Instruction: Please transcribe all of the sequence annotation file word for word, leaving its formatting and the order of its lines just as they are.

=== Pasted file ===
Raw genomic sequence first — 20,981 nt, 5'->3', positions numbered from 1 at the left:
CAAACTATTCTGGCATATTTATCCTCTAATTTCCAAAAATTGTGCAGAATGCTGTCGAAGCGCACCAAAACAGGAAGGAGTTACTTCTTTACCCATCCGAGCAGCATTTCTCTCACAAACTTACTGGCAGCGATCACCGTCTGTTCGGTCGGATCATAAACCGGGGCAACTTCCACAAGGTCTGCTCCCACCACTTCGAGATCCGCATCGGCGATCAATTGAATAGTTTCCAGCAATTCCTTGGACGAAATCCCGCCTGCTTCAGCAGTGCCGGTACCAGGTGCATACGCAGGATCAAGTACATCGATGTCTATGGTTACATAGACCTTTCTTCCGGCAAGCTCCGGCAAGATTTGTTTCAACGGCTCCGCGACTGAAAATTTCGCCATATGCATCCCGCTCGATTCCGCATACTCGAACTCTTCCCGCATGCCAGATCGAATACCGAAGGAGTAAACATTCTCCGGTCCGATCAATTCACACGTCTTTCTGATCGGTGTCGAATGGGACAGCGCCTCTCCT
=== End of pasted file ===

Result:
Raw genomic sequence first — 20,981 nt, 5'->3', positions numbered from 1 at the left:
CAAACTATTCTGGCATATTTATCCTCTAATTTCCAAAAATTGTGCAGAATGCTGTCGAAGCGCACCAAAACAGGAAGGAGTTACTTCTTTACCCATCCGAGCAGCATTTCTCTCACAAACTTACTGGCAGCGATCACCGTCTGTTCGGTCGGATCATAAACCGGGGCAACTTCCACAAGGTCTGCTCCCACCACTTCGAGATCCGCATCGGCGATCAATTGAATAGTTTCCAGCAATTCCTTGGACGAAATCCCGCCTGCTTCAGCAGTGCCGGTACCAGGTGCATACGCAGGATCAAGTACATCGATGTCTATGGTTACATAGACCTTTCTTCCGGCAAGCTCCGGCAAGATTTGTTTCAACGGCTCCGCGACTGAAAATTTCGCCATATGCATCCCGCTCGATTCCGCATACTCGAACTCTTCCCGCATGCCAGATCGAATACCGAAGGAGTAAACATTCTCCGGTCCGATCAATTCACACGTCTTTCTGATCGGTGTCGAATGGGACAGCGCCTCTCCT